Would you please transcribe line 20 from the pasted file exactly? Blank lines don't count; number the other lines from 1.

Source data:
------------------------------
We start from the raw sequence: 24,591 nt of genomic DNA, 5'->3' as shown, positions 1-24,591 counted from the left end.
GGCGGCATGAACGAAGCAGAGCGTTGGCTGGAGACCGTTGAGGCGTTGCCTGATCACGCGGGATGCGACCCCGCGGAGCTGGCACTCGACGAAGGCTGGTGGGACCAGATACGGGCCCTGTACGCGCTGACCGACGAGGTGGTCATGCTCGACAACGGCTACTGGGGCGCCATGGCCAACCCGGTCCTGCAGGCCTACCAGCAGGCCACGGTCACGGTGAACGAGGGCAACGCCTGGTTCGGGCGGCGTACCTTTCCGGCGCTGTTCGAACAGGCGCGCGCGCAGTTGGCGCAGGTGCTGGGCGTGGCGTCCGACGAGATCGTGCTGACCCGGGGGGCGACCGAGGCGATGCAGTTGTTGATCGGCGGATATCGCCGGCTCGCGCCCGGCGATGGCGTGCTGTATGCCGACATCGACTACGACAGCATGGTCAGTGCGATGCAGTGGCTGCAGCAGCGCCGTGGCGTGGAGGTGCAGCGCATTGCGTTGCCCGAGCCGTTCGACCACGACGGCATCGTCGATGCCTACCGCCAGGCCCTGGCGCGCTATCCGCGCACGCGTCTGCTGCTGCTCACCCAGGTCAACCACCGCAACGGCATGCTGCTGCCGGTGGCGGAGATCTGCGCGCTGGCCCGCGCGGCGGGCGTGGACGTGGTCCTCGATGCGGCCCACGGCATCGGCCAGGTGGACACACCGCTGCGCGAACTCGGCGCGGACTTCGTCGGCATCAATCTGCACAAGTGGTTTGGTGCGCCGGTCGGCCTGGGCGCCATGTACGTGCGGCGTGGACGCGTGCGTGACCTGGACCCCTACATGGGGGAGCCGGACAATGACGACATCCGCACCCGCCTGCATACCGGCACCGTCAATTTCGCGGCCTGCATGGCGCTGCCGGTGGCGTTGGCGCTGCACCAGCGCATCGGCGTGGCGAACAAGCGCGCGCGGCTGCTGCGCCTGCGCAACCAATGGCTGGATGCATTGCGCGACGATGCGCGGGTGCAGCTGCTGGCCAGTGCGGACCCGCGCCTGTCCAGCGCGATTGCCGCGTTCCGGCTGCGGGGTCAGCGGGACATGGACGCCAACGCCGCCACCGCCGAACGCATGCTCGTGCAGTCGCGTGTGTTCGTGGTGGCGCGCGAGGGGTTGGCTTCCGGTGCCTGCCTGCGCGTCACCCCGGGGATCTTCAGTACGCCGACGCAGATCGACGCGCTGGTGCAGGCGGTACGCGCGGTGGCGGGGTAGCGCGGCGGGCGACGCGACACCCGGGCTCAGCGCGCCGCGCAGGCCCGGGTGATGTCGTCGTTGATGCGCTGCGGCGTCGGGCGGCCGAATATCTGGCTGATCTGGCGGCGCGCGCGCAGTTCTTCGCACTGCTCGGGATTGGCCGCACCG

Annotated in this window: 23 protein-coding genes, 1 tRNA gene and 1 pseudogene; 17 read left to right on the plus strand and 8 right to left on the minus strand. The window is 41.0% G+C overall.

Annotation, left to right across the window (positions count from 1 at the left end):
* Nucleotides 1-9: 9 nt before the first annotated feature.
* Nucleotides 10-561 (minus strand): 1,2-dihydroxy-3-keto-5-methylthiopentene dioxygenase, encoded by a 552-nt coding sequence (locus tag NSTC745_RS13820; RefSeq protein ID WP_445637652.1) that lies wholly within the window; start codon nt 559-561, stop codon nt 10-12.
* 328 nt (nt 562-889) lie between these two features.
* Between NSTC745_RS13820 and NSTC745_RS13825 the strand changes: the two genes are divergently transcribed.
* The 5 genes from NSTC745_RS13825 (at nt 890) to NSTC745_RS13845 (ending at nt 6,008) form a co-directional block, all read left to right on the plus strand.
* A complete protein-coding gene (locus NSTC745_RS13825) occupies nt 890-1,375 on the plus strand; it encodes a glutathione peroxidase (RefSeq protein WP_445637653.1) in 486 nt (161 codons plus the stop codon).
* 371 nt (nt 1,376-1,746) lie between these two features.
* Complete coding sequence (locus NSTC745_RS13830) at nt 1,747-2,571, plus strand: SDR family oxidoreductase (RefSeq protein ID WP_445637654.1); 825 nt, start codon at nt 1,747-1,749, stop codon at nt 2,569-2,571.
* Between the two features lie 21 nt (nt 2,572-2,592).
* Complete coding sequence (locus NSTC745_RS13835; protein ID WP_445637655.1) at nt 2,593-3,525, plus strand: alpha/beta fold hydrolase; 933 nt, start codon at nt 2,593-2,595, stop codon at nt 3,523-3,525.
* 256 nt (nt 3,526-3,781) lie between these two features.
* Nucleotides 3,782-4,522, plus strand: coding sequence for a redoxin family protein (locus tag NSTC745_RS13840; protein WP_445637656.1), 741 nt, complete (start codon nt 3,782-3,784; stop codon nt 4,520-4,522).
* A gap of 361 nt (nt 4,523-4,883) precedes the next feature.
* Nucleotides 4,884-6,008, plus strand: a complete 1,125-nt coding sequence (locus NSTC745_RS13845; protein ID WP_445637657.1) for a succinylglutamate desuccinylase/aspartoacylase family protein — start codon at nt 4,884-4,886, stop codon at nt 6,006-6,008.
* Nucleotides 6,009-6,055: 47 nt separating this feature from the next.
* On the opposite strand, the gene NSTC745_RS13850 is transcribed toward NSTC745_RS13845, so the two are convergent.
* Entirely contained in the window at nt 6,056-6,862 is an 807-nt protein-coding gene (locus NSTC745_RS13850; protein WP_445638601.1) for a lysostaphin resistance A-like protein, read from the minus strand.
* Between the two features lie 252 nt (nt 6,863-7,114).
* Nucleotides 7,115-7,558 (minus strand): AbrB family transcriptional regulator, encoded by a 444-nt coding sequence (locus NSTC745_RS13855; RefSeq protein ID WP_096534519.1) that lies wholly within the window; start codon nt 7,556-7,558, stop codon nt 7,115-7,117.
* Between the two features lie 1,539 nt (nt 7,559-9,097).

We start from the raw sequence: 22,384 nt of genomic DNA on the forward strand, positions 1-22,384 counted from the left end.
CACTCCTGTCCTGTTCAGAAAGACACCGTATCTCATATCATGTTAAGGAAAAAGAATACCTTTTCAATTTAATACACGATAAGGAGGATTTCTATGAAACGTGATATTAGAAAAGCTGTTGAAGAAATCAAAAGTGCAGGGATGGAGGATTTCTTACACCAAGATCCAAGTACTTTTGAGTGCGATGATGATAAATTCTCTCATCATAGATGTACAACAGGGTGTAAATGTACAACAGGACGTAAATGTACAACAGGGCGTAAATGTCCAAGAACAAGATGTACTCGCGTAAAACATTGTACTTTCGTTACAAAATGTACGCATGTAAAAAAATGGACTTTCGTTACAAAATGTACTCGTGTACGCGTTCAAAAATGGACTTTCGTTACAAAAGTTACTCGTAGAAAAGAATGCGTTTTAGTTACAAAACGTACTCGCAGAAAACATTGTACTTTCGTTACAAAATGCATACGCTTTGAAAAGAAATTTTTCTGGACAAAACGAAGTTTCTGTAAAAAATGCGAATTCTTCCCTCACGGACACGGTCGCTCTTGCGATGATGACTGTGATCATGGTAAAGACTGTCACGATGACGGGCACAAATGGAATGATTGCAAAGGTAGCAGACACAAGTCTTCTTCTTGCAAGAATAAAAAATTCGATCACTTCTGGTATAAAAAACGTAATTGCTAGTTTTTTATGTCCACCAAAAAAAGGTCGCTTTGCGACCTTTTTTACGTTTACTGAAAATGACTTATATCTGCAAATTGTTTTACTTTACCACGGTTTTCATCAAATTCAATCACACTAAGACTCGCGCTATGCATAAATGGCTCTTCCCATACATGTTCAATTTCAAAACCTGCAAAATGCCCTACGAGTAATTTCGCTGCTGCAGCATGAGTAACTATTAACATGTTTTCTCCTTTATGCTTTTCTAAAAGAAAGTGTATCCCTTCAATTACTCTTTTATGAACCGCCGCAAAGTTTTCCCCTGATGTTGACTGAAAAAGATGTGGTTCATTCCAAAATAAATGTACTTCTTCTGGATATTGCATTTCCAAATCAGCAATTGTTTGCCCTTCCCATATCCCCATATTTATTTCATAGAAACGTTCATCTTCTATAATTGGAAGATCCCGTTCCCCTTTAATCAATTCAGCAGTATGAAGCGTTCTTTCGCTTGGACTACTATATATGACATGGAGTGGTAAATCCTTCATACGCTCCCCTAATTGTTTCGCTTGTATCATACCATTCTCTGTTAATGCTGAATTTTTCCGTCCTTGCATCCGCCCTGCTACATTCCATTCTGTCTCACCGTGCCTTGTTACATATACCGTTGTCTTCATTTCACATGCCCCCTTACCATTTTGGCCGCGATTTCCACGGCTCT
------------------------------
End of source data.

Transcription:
* On the opposite strand, the gene NSTC745_RS13850 is transcribed toward NSTC745_RS13845, so the two are convergent.